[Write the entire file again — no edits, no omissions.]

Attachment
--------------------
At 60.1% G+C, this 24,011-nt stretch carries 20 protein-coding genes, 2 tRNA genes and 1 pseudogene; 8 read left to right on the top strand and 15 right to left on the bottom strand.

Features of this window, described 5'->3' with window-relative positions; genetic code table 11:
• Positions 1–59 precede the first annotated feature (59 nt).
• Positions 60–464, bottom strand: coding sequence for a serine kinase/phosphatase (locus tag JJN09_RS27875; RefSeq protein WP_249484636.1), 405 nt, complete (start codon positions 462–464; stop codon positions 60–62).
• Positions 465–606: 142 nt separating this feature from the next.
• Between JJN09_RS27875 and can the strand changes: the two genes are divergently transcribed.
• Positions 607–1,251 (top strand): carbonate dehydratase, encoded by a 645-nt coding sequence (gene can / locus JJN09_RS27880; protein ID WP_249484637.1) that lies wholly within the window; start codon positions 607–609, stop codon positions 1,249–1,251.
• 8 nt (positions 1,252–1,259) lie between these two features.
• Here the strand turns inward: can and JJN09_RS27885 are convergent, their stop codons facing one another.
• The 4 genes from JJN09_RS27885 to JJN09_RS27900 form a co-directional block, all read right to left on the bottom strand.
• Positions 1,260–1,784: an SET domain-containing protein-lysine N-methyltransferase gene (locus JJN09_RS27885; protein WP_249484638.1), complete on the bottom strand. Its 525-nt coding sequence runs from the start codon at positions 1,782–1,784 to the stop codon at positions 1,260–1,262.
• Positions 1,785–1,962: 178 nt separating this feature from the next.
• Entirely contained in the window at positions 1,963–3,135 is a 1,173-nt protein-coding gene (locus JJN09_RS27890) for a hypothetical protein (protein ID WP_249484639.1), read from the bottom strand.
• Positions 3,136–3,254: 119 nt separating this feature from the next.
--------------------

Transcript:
At 60.1% G+C, this 24,011-nt stretch carries 20 protein-coding genes, 2 tRNA genes and 1 pseudogene; 8 read left to right on the top strand and 15 right to left on the bottom strand.

Features of this window, described 5'->3' with window-relative positions; genetic code table 11:
• Positions 1–59 precede the first annotated feature (59 nt).
• Positions 60–464, bottom strand: coding sequence for a serine kinase/phosphatase (locus tag JJN09_RS27875; RefSeq protein WP_249484636.1), 405 nt, complete (start codon positions 462–464; stop codon positions 60–62).
• Positions 465–606: 142 nt separating this feature from the next.
• Between JJN09_RS27875 and can the strand changes: the two genes are divergently transcribed.
• Positions 607–1,251 (top strand): carbonate dehydratase, encoded by a 645-nt coding sequence (gene can / locus JJN09_RS27880; protein ID WP_249484637.1) that lies wholly within the window; start codon positions 607–609, stop codon positions 1,249–1,251.
• 8 nt (positions 1,252–1,259) lie between these two features.
• Here the strand turns inward: can and JJN09_RS27885 are convergent, their stop codons facing one another.
• The 4 genes from JJN09_RS27885 to JJN09_RS27900 form a co-directional block, all read right to left on the bottom strand.
• Positions 1,260–1,784: an SET domain-containing protein-lysine N-methyltransferase gene (locus JJN09_RS27885; protein WP_249484638.1), complete on the bottom strand. Its 525-nt coding sequence runs from the start codon at positions 1,782–1,784 to the stop codon at positions 1,260–1,262.
• Positions 1,785–1,962: 178 nt separating this feature from the next.
• Entirely contained in the window at positions 1,963–3,135 is a 1,173-nt protein-coding gene (locus JJN09_RS27890) for a hypothetical protein (protein ID WP_249484639.1), read from the bottom strand.
• Positions 3,136–3,254: 119 nt separating this feature from the next.